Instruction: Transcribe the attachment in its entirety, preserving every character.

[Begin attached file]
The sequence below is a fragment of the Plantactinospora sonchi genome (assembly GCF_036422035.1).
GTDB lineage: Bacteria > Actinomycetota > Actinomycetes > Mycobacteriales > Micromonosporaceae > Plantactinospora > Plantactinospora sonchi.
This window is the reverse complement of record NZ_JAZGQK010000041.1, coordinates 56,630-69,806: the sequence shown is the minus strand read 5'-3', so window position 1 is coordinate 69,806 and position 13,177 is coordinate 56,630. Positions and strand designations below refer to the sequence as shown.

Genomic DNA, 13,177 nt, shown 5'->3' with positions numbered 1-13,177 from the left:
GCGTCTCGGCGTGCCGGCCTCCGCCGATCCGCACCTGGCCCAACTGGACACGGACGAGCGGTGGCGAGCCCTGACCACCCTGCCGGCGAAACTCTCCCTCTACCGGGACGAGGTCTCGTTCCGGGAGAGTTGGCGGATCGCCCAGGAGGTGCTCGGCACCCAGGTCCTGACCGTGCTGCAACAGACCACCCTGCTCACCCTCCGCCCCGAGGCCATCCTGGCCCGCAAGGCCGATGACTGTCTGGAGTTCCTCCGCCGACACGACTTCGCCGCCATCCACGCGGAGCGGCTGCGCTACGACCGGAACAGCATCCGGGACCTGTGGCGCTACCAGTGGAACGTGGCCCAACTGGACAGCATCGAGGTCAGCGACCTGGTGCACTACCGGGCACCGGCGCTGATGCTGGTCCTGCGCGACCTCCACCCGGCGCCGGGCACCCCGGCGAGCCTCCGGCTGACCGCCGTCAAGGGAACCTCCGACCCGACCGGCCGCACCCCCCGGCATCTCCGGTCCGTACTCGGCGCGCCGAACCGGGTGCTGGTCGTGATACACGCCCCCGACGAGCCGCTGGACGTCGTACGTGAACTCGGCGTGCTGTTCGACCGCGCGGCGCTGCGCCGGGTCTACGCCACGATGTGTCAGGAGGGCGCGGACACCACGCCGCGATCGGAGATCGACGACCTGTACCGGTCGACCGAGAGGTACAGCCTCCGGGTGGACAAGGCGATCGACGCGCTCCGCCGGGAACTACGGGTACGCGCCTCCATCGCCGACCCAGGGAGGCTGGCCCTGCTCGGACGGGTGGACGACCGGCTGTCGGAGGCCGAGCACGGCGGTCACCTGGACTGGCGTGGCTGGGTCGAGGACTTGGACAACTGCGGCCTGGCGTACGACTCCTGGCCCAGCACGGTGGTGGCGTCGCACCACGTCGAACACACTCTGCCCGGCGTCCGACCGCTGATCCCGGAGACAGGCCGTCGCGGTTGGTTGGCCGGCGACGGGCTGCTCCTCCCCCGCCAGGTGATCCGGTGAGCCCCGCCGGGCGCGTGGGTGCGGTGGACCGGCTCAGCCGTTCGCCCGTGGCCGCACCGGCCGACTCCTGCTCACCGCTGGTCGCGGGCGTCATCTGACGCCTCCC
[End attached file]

The sequence below is a fragment of the Plantactinospora sonchi genome (assembly GCF_036422035.1).
GTDB lineage: Bacteria > Actinomycetota > Actinomycetes > Mycobacteriales > Micromonosporaceae > Plantactinospora > Plantactinospora sonchi.
This window is the reverse complement of record NZ_JAZGQK010000041.1, coordinates 56,630-69,806: the sequence shown is the minus strand read 5'-3', so window position 1 is coordinate 69,806 and position 13,177 is coordinate 56,630. Positions and strand designations below refer to the sequence as shown.

Genomic DNA, 13,177 nt, shown 5'->3' with positions numbered 1-13,177 from the left:
GCGTCTCGGCGTGCCGGCCTCCGCCGATCCGCACCTGGCCCAACTGGACACGGACGAGCGGTGGCGAGCCCTGACCACCCTGCCGGCGAAACTCTCCCTCTACCGGGACGAGGTCTCGTTCCGGGAGAGTTGGCGGATCGCCCAGGAGGTGCTCGGCACCCAGGTCCTGACCGTGCTGCAACAGACCACCCTGCTCACCCTCCGCCCCGAGGCCATCCTGGCCCGCAAGGCCGATGACTGTCTGGAGTTCCTCCGCCGACACGACTTCGCCGCCATCCACGCGGAGCGGCTGCGCTACGACCGGAACAGCATCCGGGACCTGTGGCGCTACCAGTGGAACGTGGCCCAACTGGACAGCATCGAGGTCAGCGACCTGGTGCACTACCGGGCACCGGCGCTGATGCTGGTCCTGCGCGACCTCCACCCGGCGCCGGGCACCCCGGCGAGCCTCCGGCTGACCGCCGTCAAGGGAACCTCCGACCCGACCGGCCGCACCCCCCGGCATCTCCGGTCCGTACTCGGCGCGCCGAACCGGGTGCTGGTCGTGATACACGCCCCCGACGAGCCGCTGGACGTCGTACGTGAACTCGGCGTGCTGTTCGACCGCGCGGCGCTGCGCCGGGTCTACGCCACGATGTGTCAGGAGGGCGCGGACACCACGCCGCGATCGGAGATCGACGACCTGTACCGGTCGACCGAGAGGTACAGCCTCCGGGTGGACAAGGCGATCGACGCGCTCCGCCGGGAACTACGGGTACGCGCCTCCATCGCCGACCCAGGGAGGCTGGCCCTGCTCGGACGGGTGGACGACCGGCTGTCGGAGGCCGAGCACGGCGGTCACCTGGACTGGCGTGGCTGGGTCGAGGACTTGGACAACTGCGGCCTGGCGTACGACTCCTGGCCCAGCACGGTGGTGGCGTCGCACCACGTCGAACACACTCTGCCCGGCGTCCGACCGCTGATCCCGGAGACAGGCCGTCGCGGTTGGTTGGCCGGCGACGGGCTGCTCCTCCCCCGCCAGGTGATCCGGTGAGCCCCGCCGGGCGCGTGGGTGCGGTGGACCGGCTCAGCCGTTCGCCCGTGGCCGCACCGGCCGACTCCTGCTCACCGCTGGTCGCGGGCGTCATCTGACGCCTCCC